HC Deb 20 June 1994 vol 245 cc6-8
5. Mr. Hawksley

To ask the Secretary of State for Transport what assessment he has made of the effect of competition on rail services.

Mr. MacGregor

Evidence from previous transport privatisations shows that the introduction of competition encourages the development of better-quality services. I am confident that customers—passengers and freight—will benefit from more services of higher quality, improved efficiency and better value for money.

Mr. Hawksley

I thank my right hon. Friend for that encouraging answer. What effect will the industrial action by signalmen, who are asking for 11 per cent. without increased productivity and are supported by the Opposition, have on competition in the future?

Mr. MacGregor

One must bear in mind the fact that the competition is road and air, so it is important that Railtrack and British Rail be thoroughly efficient and competitive. The demand for a no-strings increase of at least 11 per cent. in signalmen's basic pay is inflationary and will not help the competitive position of Railtrack or the railway services. On Monday, the Railtrack board offered a 2.5 per cent. annual pay increase, which is in line with many other pay offers in both the public and private sectors. It also offered, and is keen to have, talks on major reforms and restructuring of signalmen's terms and conditions. It is irresponsible and damaging to the railways for the unions to undertake a series of strikes on an 11 per cent., no-strings pay claim. It is important that the talks begin again and I am anxious that that should happen. The real question, however, is for the Opposition, who have been notable for their silence on this issue. Does the hon. Member for Holborn and St. Pancras (Mr. Dobson) approve of the strike for an 11 per cent., no-strings pay increase? Yes or no?

Mr. Harvey

Does the Minister believe that potential bidders for the franchise to run trains on the south-west line have an accurate picture of what they are letting themselves in for, given the reliability figures compiled for the passengers charter? Is not the Minister concerned that as important a flagship of Government policy as the citizens charter should compute inaccurate figures and measure wrong times? Some of the punctual trains are recorded as having gone twice and some less punctual ones are recorded as never having arrived. Should not a search party be sent out for the passengers who are in official limbo and compensation be given to season ticket holders?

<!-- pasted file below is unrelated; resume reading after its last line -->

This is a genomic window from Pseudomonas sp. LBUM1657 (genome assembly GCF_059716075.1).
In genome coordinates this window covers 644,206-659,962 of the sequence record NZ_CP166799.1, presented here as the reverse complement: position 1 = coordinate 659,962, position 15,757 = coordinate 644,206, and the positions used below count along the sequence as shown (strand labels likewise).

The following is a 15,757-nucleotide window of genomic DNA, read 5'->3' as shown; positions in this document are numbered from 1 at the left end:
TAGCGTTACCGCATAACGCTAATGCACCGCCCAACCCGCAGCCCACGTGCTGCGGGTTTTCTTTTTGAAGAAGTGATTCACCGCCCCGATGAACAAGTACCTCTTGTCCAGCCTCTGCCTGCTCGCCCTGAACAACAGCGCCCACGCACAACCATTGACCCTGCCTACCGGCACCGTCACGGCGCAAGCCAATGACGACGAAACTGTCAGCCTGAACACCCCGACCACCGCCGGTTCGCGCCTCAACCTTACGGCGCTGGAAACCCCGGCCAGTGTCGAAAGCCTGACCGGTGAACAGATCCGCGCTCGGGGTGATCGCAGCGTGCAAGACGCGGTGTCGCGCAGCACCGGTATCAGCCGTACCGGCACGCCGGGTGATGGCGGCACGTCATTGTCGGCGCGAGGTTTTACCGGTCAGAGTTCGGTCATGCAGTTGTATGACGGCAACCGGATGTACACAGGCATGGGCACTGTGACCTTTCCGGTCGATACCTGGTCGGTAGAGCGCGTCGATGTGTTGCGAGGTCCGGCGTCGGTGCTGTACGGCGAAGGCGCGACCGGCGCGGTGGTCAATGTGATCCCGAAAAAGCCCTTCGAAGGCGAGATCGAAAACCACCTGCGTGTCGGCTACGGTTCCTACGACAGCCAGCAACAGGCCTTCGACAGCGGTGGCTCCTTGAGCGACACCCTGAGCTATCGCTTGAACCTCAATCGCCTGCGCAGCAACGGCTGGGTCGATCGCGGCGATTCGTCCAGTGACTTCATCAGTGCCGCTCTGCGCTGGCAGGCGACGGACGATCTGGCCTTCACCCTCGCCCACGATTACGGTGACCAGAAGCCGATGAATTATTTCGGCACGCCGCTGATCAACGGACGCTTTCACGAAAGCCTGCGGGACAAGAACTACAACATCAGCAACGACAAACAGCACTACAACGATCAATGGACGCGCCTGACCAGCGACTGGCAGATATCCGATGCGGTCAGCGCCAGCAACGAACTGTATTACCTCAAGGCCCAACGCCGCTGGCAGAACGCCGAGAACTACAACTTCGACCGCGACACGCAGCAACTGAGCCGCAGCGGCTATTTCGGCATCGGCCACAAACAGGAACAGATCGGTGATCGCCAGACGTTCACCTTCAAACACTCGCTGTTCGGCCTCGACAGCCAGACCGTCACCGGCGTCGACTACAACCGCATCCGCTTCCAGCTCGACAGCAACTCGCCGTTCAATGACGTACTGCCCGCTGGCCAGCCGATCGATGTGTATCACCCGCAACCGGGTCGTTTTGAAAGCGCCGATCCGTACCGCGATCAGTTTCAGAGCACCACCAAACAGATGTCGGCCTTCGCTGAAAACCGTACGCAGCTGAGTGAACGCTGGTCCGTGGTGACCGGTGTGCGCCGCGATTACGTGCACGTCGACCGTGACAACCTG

Mr. MacGregor

I agree entirely with the hon. Gentleman that it is important that the figures be accurate. If they are not, we shall certainly look at the matter.

Sir Anthony Durant

Is my right hon. Friend aware that the commuters of Reading are completely fed up with the strike, as a result of which many are now climbing on buses that run from Reading to London, which is an efficient service at about two thirds the cost? Does he agree that commuters will not return to the railways unless the railways wake up to the problem?

Mr. MacGregor

My hon. Friend is right. That is the danger for jobs in the railway industry of a pay increase of at least 11 per cent. without any productivity improvements. However, I emphasise again that the chairman of Railtrack has said that he wants to achieve a settlement on the restructuring—which is separate from the immediate pay offer—which rewards the signalmen for their skills and gives them a modern employment package. That restructuring must offer value for money, for the reason that my hon. Friend gives, but it is quite separate from an 11 per cent. demand with no strings attached. That is why I call on the hon. Member for Holborn and St. Pancras to condemn that demand and, above all, to condemn a strike that is damaging to the railways.

Mr. Dobson

If, as the Secretary of State asserts, it would be inflationary to find the £5 million that it would cost to pay the 5.7 per cent. increase that was offered by Railtrack and later withdrawn, what does he think the £7 million that Railtrack has expended on refurbishing its offices is? Is that inflationary or is it deflationary?

Was the offer withdrawn because the newly appointed bosses of Railtrack are incompetent, stupid and act in bad faith, or was it because the Secretary of State intervened and prevented them from making the offer, despite the fact that his departmental press office was lying and saying that there had been no ministerial interference?

Mr. MacGregor

I have made my position clear every time that I have been asked. I have frequent discussions with the board of Railtrack and members of the board of British Rail about public sector pay policy and I shall continue to do so. People would expect me to have a clear view about the Government's general position on public sector pay policy.

It is a pity that the hon. Gentleman did not establish the facts about Railtrack's premises. I understand that the actual cost of the premises is £1.8 million, which is a very modest arrangement for a very important body.

The whole House will have noticed that, once again, the hon. Gentleman has not made clear his position on the strike. Once again, if he is silent, he is condoning a pay increase with no strings attached of at least 11 per cent., causing great discomfort to passengers and potential damage to the railways—a pay increase that few other people in the country in the public or private sector are receiving. I take it that he will now take the opportunity to condemn that strike as irresponsible.

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